Friday, September 6

Teaching About the September 11th Attacks

What happened on 9/11?
On September 11, 2001 .... Terrorists attacked the US.  They hijacked 4 airplanes in mid-flight, and flew two of the planes into two skyscrapers at the World Trade Center in New York City.  The impact caused the buildings to catch fire and collapse.  Another plane destroyed part of the Pentagon (the U.S military headquarters) in Arlington, Virginia.  The 4th plane crashed in Shanksville, Pennsylvania.
Officials believe that the terrorists intended to destroy either the White House or the U.S Capitol building.  Passengers on the plane fought the terrorists and prevented them from reaching their goal.  In all nearly 3,000 people were killed in the 9/11 attacks.
When people think of 9/11, they commonly think of NYC, but let's not forget the other two planes that carried victims that day.

Who attacked the United States?
A total of 19 terrorists hijacked the 4 planes on 9/11.  All of the men were from nations in the Middle East.  They belonged to a Terrorist group called Al Qaeda, and were led by Osama Bin Laden.  Al Qaeda practices an extreme version of the religion of Islam.  The group is intensely opposed to the US and other western, democratic nations.  They are especially against the military presence of these countries in Arab nations.  Since the group's creation by Bin Laden in the late 1980's, Al Qaeda has helped coordinate and fund numerous bombings worldwide.

How did America respond to September 11th?
In October 2001, the U.S and it allies invaded Afghanistan, where Al Qaeda was based.  The extreme Islamic group that ran Afghanistan's government, known as the Taliban, was protecting Bin Laden and allowing Al Qaeda to run training camps in the country.  U.S-led forces soon brought down the Taliban.  They are still working to help rebuild and stabilize the nation.  Since 2001, many Al Qaeda members have been captured or killed.  On May 1, 2011, U.S troops killed Bin Laden when he was hiding in Pakistan.
The U.S invaded Iraq in 2003.  Then-President Bush and other U.S leaders believed that the country's dictator, Saddam Hussein, was hiding terrible weapons that could be given to terrorists.  Hussein was captured and later put to death by an Iraqi Court.  No weapons of mass destruction were found.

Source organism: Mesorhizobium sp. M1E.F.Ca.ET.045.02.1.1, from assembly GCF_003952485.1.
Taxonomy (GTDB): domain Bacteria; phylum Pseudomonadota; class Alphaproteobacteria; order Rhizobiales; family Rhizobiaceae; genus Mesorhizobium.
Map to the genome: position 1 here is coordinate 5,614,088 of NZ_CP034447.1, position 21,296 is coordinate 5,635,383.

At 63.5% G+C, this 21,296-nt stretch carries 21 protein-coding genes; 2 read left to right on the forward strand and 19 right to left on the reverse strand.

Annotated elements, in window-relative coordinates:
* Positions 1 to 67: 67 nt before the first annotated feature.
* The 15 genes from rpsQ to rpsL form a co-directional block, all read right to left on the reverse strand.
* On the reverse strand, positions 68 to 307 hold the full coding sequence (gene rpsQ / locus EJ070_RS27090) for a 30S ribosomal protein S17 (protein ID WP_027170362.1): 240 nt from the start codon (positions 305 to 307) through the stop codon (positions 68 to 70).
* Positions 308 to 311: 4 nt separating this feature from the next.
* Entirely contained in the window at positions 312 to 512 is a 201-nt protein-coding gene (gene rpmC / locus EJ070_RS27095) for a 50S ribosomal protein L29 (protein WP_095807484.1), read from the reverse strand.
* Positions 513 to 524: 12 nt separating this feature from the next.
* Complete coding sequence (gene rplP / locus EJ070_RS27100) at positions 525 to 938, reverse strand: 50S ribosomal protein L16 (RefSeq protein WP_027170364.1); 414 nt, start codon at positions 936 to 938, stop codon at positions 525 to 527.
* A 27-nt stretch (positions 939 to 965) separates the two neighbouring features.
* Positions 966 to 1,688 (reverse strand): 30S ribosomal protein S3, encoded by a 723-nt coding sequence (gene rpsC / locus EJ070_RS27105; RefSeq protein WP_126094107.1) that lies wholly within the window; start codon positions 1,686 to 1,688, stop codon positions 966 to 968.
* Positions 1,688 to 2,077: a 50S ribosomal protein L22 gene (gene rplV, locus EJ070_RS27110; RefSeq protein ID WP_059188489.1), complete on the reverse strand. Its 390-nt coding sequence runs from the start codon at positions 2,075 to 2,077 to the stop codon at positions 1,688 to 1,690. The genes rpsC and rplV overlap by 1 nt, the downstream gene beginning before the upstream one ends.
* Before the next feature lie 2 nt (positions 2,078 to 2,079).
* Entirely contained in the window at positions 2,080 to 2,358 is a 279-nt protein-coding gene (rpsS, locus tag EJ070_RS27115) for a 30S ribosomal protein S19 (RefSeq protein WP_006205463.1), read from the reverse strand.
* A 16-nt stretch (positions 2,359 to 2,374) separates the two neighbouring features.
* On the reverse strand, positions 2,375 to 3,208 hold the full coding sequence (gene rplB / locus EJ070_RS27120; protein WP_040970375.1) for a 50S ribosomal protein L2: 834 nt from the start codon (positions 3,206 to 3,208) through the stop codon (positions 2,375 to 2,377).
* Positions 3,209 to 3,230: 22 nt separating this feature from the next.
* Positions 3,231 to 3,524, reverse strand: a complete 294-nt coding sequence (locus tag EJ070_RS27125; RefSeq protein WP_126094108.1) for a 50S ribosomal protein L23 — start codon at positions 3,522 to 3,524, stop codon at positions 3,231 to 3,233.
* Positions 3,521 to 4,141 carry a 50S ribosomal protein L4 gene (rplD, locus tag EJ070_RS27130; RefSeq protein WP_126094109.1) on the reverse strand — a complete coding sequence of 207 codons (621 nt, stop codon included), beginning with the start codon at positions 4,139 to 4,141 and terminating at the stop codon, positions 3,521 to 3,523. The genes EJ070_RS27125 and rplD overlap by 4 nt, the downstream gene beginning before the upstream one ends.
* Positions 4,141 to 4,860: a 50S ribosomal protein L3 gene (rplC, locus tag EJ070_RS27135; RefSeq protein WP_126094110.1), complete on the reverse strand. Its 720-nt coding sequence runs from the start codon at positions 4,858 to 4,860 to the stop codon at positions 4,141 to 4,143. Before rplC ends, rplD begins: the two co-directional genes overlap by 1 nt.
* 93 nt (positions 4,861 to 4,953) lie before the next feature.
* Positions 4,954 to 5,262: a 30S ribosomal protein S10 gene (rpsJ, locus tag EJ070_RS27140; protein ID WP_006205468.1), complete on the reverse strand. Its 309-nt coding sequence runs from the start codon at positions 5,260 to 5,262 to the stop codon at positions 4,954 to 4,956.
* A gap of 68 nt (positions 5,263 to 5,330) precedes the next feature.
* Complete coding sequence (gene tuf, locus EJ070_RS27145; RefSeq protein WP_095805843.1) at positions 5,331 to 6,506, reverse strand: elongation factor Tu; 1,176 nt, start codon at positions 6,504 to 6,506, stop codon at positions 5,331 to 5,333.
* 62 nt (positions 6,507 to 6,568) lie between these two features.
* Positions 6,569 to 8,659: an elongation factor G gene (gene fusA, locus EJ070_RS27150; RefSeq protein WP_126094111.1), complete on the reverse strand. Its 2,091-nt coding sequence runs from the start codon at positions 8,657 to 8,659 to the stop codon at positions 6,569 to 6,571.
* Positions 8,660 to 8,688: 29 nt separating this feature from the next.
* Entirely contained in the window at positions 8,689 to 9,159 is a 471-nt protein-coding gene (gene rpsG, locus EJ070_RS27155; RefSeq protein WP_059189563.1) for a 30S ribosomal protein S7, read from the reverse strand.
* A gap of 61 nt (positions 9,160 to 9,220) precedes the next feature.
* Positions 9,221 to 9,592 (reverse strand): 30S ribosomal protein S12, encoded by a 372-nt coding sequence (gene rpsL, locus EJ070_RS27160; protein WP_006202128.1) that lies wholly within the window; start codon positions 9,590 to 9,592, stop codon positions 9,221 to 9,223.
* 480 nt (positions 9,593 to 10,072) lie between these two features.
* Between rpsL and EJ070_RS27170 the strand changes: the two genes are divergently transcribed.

How did America change after September 11th?

Following 9/11, the U.S government  took many steps to try to make the country safer.  It tightened security at airports and in public buildings.  For example, no longer could you drop off or meet loved ones at the airport gate.  A new cabinet-level department, the Department of Homeland Security, was created.  It works to protect the U.S from terrorism.

September 11th Unit Study Resources

**If you only choose one resource, we recommend the Memorial Museum, as it has excellent resources.**

Video should be screened by parents before showing

Pick up a printable copy of this unit in the Humanities Unit Study Bundle!

Includes seventeen unit studies covering history and language arts based topics. Each unit addresses a new topic, spanning ancient through modern history and various writing styles.
  • Each unit has introductory text, which will give the student basic background information about the topic at hand.
  • There are photographs and illustrations, and we have also included primary documents when available.
  • After this text, there are featured videos, which augment the background information and help make the topic more accessible for more visual students.
  • You will also find a short list of reading books.
  • There are vocabulary words, places, and people to identify.
  • Reading comprehension, critical thinking questions, and writing assignments are included.
  • We add fun with hands-on activities and extra videos to watch that will bring the era to life.
  • Some units also have cooking projects.
These studies are directed toward upper grades students, but some have resources for younger students so that the whole family can work together. Our family has used unit studies as curriculum for many years, and we hope that your family will enjoy these, too!

1 comment:

  1. I just reviewed a book on the 9/11 attacks. Good to learn more.


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